An Unnatural History: Animal Images In The MAM Collection

March 4 2022 - June 4 2022

This exhibition represents a small selection of artworks from MAM’s Collection with a focus on the animal as subject matter. Some of the earliest artwork known to humanity are drawings of animals and human figures. Human dependence on animal populations for sustenance through hunting and domestication is the story of our inextricable evolution.

For some artists, the animal is simply a muse--Dog, by folk artist E.W. Riley, is a perfect example. A seated dog is a stylized form carved from wood, that conjures a naïve and endearing feeling. Positioned nearby, Untitled is Francis Pearson’s sculpture of a mallard duck. While the piece is a homage to folk art, Pearson uses found objects, natural materials, and paint to capture a surprisingly natural gesture of the bird which invites viewers to look more closely. The other sculptural artwork in the exhibition, titled Beyond Opposites by Brad Rude, is a non-linear narrative told through a variety of cast bronze symbols—apple, horse, cart, pail, rocks. These three sculptural objects demonstrate a lineage between folk and contemporary art in two, albeit quite large, conceptual leaps.

Indigenous artists often depict animals that are culturally significant or as a way to make commentary on contemporary society. Paintings by artists Jaune Quick-to-See-Smith (Salish-Kootenai, Métis-Cree, Shoshone-Bannock) and Susan Stewart (Apsáalooke) honor the horse's relationship with and influence on Native American identity. Stewart’s painting, Untitled, is from her Red Elk Dogs series. Horses came to North America from Europe and Indigenous people did not have a word for the animal. The term Elk Dog was used by many tribes and explained the animal’s size and related to the use of dogs as beasts of burden. The New Traditional Money Maker by Jason Clark (Algonquin) offers biting commentary on the impacts of “Indian Casinos” on reservation lands. Other artists included in the exhibition are Rick Bartow (Mad River Band of Wiyot Indians), Ernie Pepion (Blackfeet), and Duane Slick (Meskwaki/Nebraska Ho Chunk), as well as Jay Rummel, Noah Reifel, and Heidi Oberheide.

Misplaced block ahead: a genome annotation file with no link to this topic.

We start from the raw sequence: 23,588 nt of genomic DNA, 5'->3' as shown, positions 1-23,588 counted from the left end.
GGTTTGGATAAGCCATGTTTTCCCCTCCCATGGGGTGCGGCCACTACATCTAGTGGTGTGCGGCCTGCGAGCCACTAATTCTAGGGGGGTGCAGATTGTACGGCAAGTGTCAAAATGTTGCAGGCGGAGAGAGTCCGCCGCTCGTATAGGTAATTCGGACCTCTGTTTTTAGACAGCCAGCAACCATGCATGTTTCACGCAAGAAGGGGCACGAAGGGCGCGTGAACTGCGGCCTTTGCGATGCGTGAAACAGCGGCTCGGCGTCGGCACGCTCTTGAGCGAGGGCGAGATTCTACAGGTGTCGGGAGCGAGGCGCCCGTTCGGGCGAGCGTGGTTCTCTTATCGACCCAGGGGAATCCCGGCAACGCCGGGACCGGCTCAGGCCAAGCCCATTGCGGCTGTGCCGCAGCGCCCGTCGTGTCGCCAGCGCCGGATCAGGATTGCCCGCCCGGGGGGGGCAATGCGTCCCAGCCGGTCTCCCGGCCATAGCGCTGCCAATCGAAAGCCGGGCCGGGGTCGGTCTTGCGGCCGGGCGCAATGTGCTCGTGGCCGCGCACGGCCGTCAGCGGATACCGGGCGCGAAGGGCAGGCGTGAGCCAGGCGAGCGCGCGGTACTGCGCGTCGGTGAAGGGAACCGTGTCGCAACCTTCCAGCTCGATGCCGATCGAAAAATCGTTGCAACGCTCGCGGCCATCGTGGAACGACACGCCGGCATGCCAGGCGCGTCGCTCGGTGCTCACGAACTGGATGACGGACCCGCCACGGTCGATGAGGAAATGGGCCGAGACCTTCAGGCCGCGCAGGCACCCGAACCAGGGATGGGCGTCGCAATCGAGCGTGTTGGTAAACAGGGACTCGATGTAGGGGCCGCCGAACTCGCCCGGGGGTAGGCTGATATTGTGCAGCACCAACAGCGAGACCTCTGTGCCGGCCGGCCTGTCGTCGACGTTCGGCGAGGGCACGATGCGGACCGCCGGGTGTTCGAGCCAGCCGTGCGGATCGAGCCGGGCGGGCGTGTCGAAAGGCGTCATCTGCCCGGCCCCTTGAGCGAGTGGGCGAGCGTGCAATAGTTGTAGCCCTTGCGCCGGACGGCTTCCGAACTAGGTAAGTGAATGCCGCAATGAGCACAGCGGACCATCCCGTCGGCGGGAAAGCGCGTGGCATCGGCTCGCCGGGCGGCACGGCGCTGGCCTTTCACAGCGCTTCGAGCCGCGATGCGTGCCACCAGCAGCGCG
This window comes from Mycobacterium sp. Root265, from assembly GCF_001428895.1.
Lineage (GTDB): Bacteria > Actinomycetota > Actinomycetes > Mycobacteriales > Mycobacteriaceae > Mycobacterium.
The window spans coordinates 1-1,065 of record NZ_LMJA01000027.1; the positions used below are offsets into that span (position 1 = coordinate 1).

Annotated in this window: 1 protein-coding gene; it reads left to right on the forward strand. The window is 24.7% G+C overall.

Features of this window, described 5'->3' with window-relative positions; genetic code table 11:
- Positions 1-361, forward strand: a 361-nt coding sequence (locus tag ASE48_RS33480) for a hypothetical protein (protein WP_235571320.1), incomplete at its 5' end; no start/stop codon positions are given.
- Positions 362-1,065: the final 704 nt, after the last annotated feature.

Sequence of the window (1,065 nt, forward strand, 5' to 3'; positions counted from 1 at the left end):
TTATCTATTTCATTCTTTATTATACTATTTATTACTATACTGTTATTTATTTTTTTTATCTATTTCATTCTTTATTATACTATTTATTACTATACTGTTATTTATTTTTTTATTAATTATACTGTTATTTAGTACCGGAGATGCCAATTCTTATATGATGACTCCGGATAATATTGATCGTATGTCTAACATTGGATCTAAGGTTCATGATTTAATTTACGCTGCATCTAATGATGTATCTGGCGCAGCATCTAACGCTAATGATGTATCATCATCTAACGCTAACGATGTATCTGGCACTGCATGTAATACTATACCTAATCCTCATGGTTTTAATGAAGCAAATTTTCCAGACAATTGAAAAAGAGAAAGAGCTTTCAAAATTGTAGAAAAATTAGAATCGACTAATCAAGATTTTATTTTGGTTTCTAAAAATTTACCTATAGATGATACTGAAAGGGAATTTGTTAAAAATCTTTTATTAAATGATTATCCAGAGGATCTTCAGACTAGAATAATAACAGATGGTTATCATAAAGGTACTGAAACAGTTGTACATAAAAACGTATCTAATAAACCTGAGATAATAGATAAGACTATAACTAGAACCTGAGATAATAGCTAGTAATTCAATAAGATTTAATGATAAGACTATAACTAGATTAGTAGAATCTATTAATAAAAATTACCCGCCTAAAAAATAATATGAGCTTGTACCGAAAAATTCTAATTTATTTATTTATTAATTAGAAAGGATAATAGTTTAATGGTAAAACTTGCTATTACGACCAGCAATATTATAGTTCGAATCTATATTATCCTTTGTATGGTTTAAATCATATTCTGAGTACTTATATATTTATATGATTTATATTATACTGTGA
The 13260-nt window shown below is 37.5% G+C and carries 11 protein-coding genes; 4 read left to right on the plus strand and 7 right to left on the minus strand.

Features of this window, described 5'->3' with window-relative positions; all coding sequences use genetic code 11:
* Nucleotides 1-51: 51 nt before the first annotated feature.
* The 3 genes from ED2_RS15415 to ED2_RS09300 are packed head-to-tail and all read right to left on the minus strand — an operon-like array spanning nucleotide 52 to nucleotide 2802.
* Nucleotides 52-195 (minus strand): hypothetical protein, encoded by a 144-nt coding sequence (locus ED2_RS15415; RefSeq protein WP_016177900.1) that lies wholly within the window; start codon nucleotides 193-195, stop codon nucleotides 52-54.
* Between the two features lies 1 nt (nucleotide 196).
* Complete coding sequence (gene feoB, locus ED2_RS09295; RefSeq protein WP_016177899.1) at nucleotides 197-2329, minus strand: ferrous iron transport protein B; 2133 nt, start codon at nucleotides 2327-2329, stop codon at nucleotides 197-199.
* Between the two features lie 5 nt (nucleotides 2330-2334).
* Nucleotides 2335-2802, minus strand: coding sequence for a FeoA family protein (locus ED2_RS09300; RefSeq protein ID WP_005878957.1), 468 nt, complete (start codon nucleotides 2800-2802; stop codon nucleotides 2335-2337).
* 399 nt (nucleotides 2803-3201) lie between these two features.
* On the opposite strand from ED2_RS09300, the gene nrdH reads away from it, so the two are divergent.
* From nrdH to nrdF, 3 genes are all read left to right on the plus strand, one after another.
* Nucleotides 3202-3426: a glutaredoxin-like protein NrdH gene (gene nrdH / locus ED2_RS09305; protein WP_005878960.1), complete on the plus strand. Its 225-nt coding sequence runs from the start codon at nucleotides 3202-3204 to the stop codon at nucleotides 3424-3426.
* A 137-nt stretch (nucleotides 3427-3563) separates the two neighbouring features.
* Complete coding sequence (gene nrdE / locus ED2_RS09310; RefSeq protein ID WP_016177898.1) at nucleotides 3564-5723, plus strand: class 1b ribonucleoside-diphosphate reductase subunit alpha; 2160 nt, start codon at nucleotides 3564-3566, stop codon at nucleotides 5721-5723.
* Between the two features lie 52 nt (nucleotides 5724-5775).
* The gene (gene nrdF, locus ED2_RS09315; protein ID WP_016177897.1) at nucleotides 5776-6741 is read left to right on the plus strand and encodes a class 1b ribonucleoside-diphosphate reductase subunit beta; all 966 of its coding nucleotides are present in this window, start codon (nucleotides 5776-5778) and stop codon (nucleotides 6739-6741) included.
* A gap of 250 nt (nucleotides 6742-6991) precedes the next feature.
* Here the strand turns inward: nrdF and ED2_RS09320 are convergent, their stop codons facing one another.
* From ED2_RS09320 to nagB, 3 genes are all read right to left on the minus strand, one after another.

Artists Featured:

  • Rick Bartow ( Mad River Band Wiyot, 1946–2016)
  • Noel Reifel
  • E.W. Riley
  • Ernie Pepion (Blackfeet, 1944–2005)
  • Heidi Oberheide
  • Jay Rummel (1939–1998)
  • Susan Stewart (Apsáalooke)
  • Jaune Quick-to-See Smith (Salish-Kootenai, Métis-Cree, Shoshone-Bannock)
  • Jason Elliott Clark (Algonquin)
  • Jeneese Hilton (Blackfeet)
  • Duane Slick (Meskwaki/Nebraska Ho Chunk)
  • Brad Rude